It’s easy to believe that self control is an inherent trait because some people just seem to have it when others don’t. As author Dan Ariely points out in an article in Scientific American, it may be more likely that some people have inadvertently discovered ways to distract themselves when self-control is needed.
Dan points to a study by Walter Mischel that tempted children with marshmallows and told them that they’d receive even more marshmallows if they resisted. Here’s what he found:
It’s clear that all of the children had a difficult time resisting one immediate marshmallow to get more later. However, we also see that the children most successful at delaying rewards spontaneously created strategies to help them resist temptations. Some children sat on their hands, physically restraining themselves, while others tried to redirect their attention by singing, talking or looking away. Moreover, Mischel found that all children were better at delaying rewards when distracting thoughts were suggested to them.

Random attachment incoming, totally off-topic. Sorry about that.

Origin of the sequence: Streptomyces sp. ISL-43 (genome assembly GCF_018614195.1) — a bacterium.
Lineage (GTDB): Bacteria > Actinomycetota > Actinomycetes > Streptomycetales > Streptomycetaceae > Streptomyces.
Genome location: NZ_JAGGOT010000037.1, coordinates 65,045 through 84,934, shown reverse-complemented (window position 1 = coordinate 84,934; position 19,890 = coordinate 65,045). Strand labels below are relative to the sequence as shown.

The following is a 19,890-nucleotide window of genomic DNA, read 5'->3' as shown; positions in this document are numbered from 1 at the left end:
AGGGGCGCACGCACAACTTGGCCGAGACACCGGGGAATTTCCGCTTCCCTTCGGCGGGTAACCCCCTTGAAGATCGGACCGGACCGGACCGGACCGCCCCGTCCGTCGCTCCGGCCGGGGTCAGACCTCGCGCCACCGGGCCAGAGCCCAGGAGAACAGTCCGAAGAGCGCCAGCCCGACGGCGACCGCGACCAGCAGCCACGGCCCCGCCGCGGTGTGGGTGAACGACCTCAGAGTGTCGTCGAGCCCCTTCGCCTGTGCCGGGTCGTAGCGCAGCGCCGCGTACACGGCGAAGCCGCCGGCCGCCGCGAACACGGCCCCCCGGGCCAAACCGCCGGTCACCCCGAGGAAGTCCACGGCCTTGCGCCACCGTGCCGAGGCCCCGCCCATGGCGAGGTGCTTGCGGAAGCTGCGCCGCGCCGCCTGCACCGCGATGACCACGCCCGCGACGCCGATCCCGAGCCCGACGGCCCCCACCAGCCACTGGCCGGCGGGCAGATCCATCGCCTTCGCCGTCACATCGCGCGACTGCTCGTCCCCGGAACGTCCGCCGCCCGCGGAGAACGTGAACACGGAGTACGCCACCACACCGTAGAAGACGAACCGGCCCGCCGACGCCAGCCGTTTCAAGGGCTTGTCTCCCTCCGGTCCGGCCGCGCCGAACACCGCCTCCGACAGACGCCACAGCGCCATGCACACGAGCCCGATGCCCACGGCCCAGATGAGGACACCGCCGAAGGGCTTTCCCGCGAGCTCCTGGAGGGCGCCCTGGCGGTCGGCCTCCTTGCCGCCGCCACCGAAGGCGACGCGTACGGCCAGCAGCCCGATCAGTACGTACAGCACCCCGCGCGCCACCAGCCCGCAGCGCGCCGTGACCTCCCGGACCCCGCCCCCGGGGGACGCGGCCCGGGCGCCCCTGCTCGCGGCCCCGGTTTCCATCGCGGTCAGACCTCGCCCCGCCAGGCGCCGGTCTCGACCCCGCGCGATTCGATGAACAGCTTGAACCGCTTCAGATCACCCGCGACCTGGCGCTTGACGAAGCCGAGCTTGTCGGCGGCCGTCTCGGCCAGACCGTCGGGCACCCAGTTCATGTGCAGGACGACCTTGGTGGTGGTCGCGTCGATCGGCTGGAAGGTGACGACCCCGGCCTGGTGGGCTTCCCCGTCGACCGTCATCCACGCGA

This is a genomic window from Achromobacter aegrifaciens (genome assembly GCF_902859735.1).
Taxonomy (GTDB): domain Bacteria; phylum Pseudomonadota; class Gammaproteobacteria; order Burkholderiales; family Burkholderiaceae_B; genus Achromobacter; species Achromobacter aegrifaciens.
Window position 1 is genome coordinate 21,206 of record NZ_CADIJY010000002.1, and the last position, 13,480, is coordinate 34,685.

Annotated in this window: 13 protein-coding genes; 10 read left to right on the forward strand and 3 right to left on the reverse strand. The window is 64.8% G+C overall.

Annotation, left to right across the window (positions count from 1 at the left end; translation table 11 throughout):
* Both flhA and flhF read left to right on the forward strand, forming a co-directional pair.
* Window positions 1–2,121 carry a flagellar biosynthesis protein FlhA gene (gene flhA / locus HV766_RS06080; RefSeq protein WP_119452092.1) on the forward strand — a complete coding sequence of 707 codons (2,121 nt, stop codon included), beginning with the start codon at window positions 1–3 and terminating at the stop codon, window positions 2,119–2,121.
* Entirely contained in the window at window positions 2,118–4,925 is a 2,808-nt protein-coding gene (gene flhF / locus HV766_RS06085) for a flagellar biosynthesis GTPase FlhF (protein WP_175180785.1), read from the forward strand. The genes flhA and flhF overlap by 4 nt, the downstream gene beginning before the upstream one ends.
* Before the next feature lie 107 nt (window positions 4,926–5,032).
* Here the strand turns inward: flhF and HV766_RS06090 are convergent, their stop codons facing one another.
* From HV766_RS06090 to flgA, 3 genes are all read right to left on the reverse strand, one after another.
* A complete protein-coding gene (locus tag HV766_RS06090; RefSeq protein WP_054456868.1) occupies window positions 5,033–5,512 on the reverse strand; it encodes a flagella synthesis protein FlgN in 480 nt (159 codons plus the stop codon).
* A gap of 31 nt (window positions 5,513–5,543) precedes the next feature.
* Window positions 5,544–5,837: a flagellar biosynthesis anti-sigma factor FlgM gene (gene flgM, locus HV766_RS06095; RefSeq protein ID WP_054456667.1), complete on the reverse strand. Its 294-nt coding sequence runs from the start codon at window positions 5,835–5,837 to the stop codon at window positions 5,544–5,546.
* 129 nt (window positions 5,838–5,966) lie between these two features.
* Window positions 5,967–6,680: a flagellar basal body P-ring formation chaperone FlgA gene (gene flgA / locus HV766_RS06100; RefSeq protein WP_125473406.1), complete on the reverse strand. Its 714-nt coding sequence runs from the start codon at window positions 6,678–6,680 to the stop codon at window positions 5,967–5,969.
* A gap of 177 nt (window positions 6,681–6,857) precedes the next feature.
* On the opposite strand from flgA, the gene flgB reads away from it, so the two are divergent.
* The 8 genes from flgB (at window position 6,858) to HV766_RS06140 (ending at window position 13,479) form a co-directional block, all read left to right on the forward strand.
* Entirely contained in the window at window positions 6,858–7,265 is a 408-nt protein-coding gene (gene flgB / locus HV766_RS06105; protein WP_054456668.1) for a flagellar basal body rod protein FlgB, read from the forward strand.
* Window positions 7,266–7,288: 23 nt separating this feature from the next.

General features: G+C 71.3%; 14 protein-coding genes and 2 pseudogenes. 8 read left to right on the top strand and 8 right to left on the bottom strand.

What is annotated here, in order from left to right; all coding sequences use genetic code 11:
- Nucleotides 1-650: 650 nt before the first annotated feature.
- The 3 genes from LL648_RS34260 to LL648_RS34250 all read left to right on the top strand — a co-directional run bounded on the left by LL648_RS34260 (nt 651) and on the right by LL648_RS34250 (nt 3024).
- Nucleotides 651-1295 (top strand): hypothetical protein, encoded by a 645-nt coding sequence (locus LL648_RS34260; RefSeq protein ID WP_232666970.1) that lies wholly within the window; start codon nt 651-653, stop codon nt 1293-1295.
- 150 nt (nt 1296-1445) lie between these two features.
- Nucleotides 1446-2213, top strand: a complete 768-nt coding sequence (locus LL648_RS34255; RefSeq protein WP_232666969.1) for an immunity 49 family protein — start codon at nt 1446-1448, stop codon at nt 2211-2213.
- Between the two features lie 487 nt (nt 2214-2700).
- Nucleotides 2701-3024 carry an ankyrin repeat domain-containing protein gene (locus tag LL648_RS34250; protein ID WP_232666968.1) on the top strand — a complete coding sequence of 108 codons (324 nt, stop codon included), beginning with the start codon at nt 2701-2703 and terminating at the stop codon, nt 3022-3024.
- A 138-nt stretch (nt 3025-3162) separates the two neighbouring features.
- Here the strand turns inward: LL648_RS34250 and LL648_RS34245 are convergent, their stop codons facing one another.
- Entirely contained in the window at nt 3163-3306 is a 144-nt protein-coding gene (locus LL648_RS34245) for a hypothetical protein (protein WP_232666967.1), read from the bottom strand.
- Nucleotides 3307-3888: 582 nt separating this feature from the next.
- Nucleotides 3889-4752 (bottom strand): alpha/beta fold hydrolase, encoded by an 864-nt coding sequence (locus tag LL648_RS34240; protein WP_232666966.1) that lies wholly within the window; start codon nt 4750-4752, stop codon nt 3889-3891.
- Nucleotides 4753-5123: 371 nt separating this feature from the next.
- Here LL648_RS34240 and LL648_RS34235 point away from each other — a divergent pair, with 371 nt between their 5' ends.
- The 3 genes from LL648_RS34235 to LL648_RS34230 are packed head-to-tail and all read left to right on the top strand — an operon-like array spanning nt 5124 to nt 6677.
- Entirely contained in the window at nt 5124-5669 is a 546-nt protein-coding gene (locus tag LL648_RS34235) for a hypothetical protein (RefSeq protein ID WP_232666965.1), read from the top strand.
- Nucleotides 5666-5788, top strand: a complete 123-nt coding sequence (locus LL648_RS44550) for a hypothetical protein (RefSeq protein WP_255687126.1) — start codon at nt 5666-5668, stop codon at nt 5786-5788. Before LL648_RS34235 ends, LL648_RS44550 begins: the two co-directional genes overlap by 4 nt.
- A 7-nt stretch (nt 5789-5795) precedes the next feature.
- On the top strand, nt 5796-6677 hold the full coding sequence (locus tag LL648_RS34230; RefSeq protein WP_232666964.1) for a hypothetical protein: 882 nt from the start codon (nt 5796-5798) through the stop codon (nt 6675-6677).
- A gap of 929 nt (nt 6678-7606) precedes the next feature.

This points to the possibility that self-control may not necessarily be an inherent trait, but rather something you can learn by finding effective distractions for yourself. Looking back on my own behaviour, I’d have to agree. I’d also say that the best distractions for self-control are active ones that require you to think, move around, and actually do things. The more your mind and body is tied up in other actions, the less bandwidth you’ll have available to wish you could eat that marshmallow — or whatever — right this very second.
The full post is pretty fascinating, so be sure to check it out in its entirety over at Scientific American.
Photo by Kate Ter Haar
How Self Control Works [Scientific America]